3 stars Music from the 2000s sounding like a time machine back to the 1960s. Some early Floyd, Gorky's Zygotic Mynci, Kevin Ayers, Pretty Things, Soft Machine, Syd Barrett, fuzz guitar work a la Harvey Mandel and prog.rock band Landberk. The aforementioned is the kind of fusion Dungen have cooked up. It doesn't sound _retro_ either. In fact, this recording is so convincing it sounds like a re-issue straight out of the '60s. Nothing short of brilliant is the instrumental _Sol Och Regn_. Very sixties and very far-out! Don't expect anything like Reine Fiske's other projects like Landberk, Paatos or Morte Macabre. This music is firmly in the indie-rock mode. People who appreciate bands like Sundial, The Bevis Frond or Sebadoh would appreciate the Dungen creations. As mentioned, the title track _Stadsvandringar_ is very catchy and is a definite mood changer(great beach music!). Vocals are in Swedish. Good place to start with Dungen as they get better with each subsequent release.
Report this review (#204029)
Posted Sunday, February 22, 2009 | Review Permalink
Guldbamsen
SPECIAL COLLABORATOR
Retired Admin
4 stars 4 o clock in the summer morning watching the sunrise.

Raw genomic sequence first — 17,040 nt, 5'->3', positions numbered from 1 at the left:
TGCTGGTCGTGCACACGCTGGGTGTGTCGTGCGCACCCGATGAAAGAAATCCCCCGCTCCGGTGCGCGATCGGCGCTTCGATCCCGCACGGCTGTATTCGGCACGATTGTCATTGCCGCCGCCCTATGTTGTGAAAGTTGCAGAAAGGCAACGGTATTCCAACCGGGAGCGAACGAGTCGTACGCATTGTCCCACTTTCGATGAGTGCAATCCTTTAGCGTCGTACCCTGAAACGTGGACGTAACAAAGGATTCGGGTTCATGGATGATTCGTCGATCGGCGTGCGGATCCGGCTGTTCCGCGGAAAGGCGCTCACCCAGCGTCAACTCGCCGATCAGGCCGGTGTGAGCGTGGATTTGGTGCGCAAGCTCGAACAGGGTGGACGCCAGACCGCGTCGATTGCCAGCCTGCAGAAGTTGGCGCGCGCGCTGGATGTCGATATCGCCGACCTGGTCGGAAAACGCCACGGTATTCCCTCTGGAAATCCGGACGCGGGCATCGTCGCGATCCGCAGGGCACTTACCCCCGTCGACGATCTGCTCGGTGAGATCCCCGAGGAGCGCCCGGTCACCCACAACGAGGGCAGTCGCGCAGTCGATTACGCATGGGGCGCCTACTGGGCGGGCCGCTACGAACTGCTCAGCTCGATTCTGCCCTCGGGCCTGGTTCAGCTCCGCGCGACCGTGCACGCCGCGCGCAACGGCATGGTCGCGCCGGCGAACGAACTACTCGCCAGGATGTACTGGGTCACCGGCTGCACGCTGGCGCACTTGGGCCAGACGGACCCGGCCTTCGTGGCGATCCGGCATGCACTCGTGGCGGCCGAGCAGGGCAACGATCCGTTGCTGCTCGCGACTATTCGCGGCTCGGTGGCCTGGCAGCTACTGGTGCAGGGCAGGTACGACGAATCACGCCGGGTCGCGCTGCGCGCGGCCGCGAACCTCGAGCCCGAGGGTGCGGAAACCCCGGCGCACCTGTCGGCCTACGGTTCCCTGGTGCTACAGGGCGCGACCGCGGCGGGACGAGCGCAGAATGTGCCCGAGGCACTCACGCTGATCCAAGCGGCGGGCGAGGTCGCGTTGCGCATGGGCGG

For some reason this album by the Swedish kings of psychedelic rock revival is rated the lowest on PA. Personally I find it to be a hidden gem in their discography, and while that very well may be down to me understanding the lingo, and the fact that a lot of this album sets scene in a Scandinavian capital filled to the brim with urban delights, flickering sunshine when the summer calls us out to the ocean, and something that a lot of we Northeners share, which is a similar sense of humour and that secret knowledge of what sitting at an empty shoreline at 4 in the morning watching the sky appear in orangy colours - drinking beers, talking about life, people, music and the finer things in life, - what such a thing can bring with it............While that very well may be, I still believe most PA people would dig this big time. I know of at least one American dude who has caught the bug, and inside a time frame of 2 weeks, he'd purchased every album of theirs(here's looking at you Steve).